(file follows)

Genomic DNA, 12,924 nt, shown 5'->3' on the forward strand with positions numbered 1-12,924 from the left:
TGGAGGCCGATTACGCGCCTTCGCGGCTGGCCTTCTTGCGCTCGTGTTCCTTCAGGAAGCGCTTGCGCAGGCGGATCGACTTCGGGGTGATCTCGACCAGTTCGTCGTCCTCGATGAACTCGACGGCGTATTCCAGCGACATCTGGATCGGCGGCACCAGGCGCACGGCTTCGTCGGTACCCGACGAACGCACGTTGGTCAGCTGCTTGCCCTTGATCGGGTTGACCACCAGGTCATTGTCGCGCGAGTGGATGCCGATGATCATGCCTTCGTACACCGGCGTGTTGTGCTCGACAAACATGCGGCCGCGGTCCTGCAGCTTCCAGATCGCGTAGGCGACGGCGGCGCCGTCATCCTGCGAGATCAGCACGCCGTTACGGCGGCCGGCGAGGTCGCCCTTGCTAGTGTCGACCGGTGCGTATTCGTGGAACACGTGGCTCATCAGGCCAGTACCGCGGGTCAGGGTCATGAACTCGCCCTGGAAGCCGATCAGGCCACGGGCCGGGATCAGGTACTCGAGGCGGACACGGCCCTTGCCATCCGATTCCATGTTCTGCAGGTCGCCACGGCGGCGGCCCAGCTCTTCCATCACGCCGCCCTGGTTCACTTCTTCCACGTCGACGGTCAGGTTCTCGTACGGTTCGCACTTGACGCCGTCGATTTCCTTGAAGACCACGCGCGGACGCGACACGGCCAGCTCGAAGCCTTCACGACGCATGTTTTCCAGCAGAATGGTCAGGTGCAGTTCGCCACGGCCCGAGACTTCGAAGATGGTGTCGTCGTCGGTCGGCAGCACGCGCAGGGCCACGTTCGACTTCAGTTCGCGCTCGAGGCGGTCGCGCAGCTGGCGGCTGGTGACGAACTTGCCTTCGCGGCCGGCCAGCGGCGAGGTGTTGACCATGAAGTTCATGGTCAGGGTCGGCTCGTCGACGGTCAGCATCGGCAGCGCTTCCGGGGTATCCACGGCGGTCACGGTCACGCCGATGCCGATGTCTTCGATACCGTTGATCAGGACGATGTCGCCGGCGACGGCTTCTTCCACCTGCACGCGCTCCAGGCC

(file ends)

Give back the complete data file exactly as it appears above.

Genomic DNA, 12,924 nt, shown 5'->3' on the forward strand with positions numbered 1-12,924 from the left:
TGGAGGCCGATTACGCGCCTTCGCGGCTGGCCTTCTTGCGCTCGTGTTCCTTCAGGAAGCGCTTGCGCAGGCGGATCGACTTCGGGGTGATCTCGACCAGTTCGTCGTCCTCGATGAACTCGACGGCGTATTCCAGCGACATCTGGATCGGCGGCACCAGGCGCACGGCTTCGTCGGTACCCGACGAACGCACGTTGGTCAGCTGCTTGCCCTTGATCGGGTTGACCACCAGGTCATTGTCGCGCGAGTGGATGCCGATGATCATGCCTTCGTACACCGGCGTGTTGTGCTCGACAAACATGCGGCCGCGGTCCTGCAGCTTCCAGATCGCGTAGGCGACGGCGGCGCCGTCATCCTGCGAGATCAGCACGCCGTTACGGCGGCCGGCGAGGTCGCCCTTGCTAGTGTCGACCGGTGCGTATTCGTGGAACACGTGGCTCATCAGGCCAGTACCGCGGGTCAGGGTCATGAACTCGCCCTGGAAGCCGATCAGGCCACGGGCCGGGATCAGGTACTCGAGGCGGACACGGCCCTTGCCATCCGATTCCATGTTCTGCAGGTCGCCACGGCGGCGGCCCAGCTCTTCCATCACGCCGCCCTGGTTCACTTCTTCCACGTCGACGGTCAGGTTCTCGTACGGTTCGCACTTGACGCCGTCGATTTCCTTGAAGACCACGCGCGGACGCGACACGGCCAGCTCGAAGCCTTCACGACGCATGTTTTCCAGCAGAATGGTCAGGTGCAGTTCGCCACGGCCCGAGACTTCGAAGATGGTGTCGTCGTCGGTCGGCAGCACGCGCAGGGCCACGTTCGACTTCAGTTCGCGCTCGAGGCGGTCGCGCAGCTGGCGGCTGGTGACGAACTTGCCTTCGCGGCCGGCCAGCGGCGAGGTGTTGACCATGAAGTTCATGGTCAGGGTCGGCTCGTCGACGGTCAGCATCGGCAGCGCTTCCGGGGTATCCACGGCGGTCACGGTCACGCCGATGCCGATGTCTTCGATACCGTTGATCAGGACGATGTCGCCGGCGACGGCTTCTTCCACCTGCACGCGCTCCAGGCC